Step By Step Guide…

Which Lift Is Right For You?

Boat lifts live in a harsh environment. A boat lift has to sit out in the Florida sun for its entire life, while bearing a heavy load. Then it is dunked in and out of saltwater and left to sit for long periods at a time!


Special consideration must be taken in building a device that can handle this kind of perilous life.  A BOAT LIFT SHOULD BE DESIGNED TO WITHSTAND THE WORST CASE SCENARIO!


At Honc Docks we don't play sales games. We don't have gimmicks. We don't drastically change our designs every year, hoping that it works this time. We build a common-sense saltwater grade boat lift. We have been doing it for 25 years and we will still be doing it for the next 25 years.


We hope to earn your business!

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Step 1 - What Capacity Lift Do I Need?
The first calculation is the total weight your boat lift needs to lift.

Step 2: Determine Cradle Width

How wide is the boat beam? Add 2’6” to boat beam for cradle width.  If the lift is being placed on existing pilings which do not have 2’ 6” clearance, we can discuss custom options.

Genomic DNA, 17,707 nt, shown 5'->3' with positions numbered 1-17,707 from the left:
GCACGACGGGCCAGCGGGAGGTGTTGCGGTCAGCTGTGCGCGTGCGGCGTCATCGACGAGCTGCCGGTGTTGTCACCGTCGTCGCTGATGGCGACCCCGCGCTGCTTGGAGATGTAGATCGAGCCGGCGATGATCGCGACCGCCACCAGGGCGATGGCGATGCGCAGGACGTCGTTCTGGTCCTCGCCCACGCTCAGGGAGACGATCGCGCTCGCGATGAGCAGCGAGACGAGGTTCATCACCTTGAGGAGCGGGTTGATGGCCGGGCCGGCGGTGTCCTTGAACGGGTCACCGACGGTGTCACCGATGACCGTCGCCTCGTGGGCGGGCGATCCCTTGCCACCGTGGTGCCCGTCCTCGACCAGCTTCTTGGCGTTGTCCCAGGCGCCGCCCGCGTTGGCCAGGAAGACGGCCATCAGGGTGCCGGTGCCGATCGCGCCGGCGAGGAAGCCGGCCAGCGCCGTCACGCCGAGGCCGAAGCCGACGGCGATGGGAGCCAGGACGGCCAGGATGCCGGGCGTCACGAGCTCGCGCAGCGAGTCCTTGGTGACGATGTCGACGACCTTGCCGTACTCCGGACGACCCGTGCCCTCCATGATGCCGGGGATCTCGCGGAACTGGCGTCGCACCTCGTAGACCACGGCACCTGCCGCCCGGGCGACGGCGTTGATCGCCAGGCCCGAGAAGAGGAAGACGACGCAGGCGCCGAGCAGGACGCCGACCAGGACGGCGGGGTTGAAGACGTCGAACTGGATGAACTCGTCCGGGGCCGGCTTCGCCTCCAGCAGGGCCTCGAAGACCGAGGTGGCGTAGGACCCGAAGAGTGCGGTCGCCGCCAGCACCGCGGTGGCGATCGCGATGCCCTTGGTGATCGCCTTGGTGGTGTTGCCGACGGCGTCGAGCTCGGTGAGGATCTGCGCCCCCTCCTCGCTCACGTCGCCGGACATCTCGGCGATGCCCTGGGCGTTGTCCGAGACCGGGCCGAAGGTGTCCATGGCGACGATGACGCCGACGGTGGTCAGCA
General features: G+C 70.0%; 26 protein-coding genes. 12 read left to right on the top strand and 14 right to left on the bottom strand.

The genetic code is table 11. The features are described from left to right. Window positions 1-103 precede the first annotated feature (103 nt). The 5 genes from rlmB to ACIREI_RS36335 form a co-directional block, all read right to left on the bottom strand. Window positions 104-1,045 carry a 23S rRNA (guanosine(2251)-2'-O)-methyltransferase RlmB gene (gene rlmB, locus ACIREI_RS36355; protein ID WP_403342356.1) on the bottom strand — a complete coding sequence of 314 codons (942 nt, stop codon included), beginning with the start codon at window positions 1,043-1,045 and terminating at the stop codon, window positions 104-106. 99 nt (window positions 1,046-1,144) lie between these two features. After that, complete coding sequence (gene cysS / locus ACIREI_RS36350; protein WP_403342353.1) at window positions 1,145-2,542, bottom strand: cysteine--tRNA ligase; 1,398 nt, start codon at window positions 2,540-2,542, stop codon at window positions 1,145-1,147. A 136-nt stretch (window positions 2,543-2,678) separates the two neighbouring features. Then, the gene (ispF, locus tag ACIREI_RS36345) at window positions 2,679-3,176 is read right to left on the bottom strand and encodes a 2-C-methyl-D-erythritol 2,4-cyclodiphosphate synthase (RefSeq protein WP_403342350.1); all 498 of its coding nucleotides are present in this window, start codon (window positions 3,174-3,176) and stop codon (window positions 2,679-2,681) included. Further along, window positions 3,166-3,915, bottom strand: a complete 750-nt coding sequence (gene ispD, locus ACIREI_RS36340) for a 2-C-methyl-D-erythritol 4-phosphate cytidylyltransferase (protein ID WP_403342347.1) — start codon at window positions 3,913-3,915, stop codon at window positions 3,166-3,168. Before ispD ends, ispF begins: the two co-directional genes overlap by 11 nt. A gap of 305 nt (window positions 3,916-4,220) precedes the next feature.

Step 3: Does My Boat’s Hull Design Need a Custom Bunk Support?

-Catamaran, step-hull, inboard, keeled need flat bottom custom bunks

-Traditional “V” hull does not

Step 4: Do I Have Any Water Depth Issues?

You must add around 1 ft of depth to the draft of your boat to accommodate the boatlift cradle.  Most canal systems experience 2 ft of tide change.  If you determine that there are water depth issues, we will need to discuss a shallow water cradle system.

Step 5: Consider Future Boats

Are there any larger boats or boats with different hull designs that we should design this current lift to accommodate?

Step 6: Boat Information (if known)


Step 7: Contact Information

Please fill out the form.  We will contact you to discuss the specifics of your project.  All information is strictly confidential.